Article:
"James" redirects here. For other uses see James (disambiguation).

James Daniel May was the British television presenter and award-winning journalist known for co-presenting Top Gear from 2003 until 2015 alongside co-stars Jeremy Clarkson and Richard Hammond, replacing Series 1 presenter Jason Dawe, and appearing in 175 of the 186 episodes produced during his tenure on the show. He had previously presented the show for Series 41 of the original format, replacing Clarkson, although was relegated to a print-only role from the second half of 1999 until his initial firing in late 2002. He also wrote a weekly column for The Daily Telegraph's motoring section.

On Top Gear, his nickname was "Captain Slow", due to his 'careful', relaxed driving style. He also earned the nickname "Captain Sense of Direction", due to the fact that he always gets lost, always gets distracted by an irrelevant subject and always arrives late. In spite of this, he remains one of the show's most popular presenters. May became one of the very few people in the world to have taken a Bugatti Veyron to its top speed of 253.45 mph (407.90 km/h), precisely one-third of the speed of sound at sea level, and would later hit 259 mph in a Bugatti Veyron Super Sport, both at Volkswagen's test facility at Ehra-Lessien. Due to perceived copyright restrictions, his nickname was modified to "Mr. Slowly" for the earlier series of Top Gear's spiritual successor, The Grand Tour.

May and Clarkson, together with an Icelandic support crew, were the first ever people to reach the 1996 Magnetic North Pole in an automobile (a modified Toyota Hilux). The expedition was broadcast in a Top Gear special on BBC Two on the 25th of July, 2007. Clarkson described May as being "the first person to go to the North Pole who didn't want to be there."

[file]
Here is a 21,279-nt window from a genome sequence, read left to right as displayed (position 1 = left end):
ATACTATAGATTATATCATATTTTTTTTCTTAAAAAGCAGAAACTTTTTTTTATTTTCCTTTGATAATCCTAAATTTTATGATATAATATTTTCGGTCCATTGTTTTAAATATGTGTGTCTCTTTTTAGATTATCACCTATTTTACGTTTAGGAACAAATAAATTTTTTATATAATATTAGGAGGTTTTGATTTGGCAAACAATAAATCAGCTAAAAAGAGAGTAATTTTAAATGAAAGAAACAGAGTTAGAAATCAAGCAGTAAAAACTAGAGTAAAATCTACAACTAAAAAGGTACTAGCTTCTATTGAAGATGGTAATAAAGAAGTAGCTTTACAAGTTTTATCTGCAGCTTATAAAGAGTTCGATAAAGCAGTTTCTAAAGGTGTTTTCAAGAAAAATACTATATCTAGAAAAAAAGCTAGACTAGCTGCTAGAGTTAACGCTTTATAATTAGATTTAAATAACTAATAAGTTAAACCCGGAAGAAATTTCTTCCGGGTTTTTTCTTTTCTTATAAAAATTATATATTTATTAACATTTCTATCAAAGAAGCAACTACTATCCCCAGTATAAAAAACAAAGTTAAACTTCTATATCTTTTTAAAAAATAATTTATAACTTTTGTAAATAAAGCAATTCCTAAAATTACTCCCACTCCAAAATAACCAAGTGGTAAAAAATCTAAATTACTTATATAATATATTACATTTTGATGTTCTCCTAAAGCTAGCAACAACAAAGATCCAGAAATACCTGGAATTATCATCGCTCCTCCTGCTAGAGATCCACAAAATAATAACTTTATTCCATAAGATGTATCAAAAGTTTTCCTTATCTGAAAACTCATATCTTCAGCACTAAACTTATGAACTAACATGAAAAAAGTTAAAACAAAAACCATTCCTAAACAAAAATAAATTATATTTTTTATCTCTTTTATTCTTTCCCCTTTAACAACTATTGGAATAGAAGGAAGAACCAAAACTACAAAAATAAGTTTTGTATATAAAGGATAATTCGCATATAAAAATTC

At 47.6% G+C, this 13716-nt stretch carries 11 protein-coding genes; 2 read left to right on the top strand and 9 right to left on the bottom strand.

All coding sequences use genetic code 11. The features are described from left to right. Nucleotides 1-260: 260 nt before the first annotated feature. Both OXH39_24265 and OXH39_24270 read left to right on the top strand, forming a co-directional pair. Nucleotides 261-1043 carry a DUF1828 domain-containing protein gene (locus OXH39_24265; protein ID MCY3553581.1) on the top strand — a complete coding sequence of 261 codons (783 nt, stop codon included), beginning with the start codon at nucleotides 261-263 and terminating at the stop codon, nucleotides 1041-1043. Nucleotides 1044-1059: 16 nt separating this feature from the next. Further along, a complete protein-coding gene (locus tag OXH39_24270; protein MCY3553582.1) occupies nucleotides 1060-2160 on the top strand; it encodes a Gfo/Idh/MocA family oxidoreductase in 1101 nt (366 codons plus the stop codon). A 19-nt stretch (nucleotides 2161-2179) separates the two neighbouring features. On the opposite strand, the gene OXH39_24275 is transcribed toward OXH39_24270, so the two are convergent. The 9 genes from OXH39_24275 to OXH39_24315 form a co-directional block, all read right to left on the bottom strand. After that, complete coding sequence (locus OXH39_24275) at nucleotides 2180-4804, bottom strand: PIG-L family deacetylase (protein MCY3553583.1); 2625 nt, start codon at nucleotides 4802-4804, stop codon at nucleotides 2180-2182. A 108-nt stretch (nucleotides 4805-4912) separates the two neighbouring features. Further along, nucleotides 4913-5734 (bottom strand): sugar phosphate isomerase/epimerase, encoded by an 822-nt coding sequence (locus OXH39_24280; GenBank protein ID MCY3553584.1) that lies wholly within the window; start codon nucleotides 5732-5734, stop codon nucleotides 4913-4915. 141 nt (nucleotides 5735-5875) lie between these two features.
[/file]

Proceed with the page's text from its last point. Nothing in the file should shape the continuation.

James May was born in Bristol on the 16th of January, 1963 in a family of four children. He attended Caerleon Endowed Junior School in Newport, and spent his teenage years in South Yorkshire where he attended Oakwood Comprehensive School in Rotherham. He was also a choir boy at Whiston Parish Church. During the early 1980s, May worked as a sub-editor for The Engineer and Autocar magazines, the latter of which he was later sacked from.

James May Autocar

James May's message.

At the end of 1992, for Autocar's annual "Road Test Yearbook" supplement, May encoded a hidden message from each review's initial dropped cap. Each spread contained within the supplement featured four reviews and after being tasked with putting the supplement together, which "was extremely boring and took several months", he rewrote the first sentence of each review so that the first letters would spell "So, you think it's really good, yeah? You should try making the bloody thing up; it's a real pain in the arse."

He later wrote for several publications, including a regular column called ‘England Made Me’ in Car magazine, a post from which he was later fired from, as well as a weekly column in The Daily Telegraph. These were later compiled into a book titled May On Motors, which is a collection of his published articles, and co-authored Oz and James's Big Wine Adventure, based on the TV series of the same name.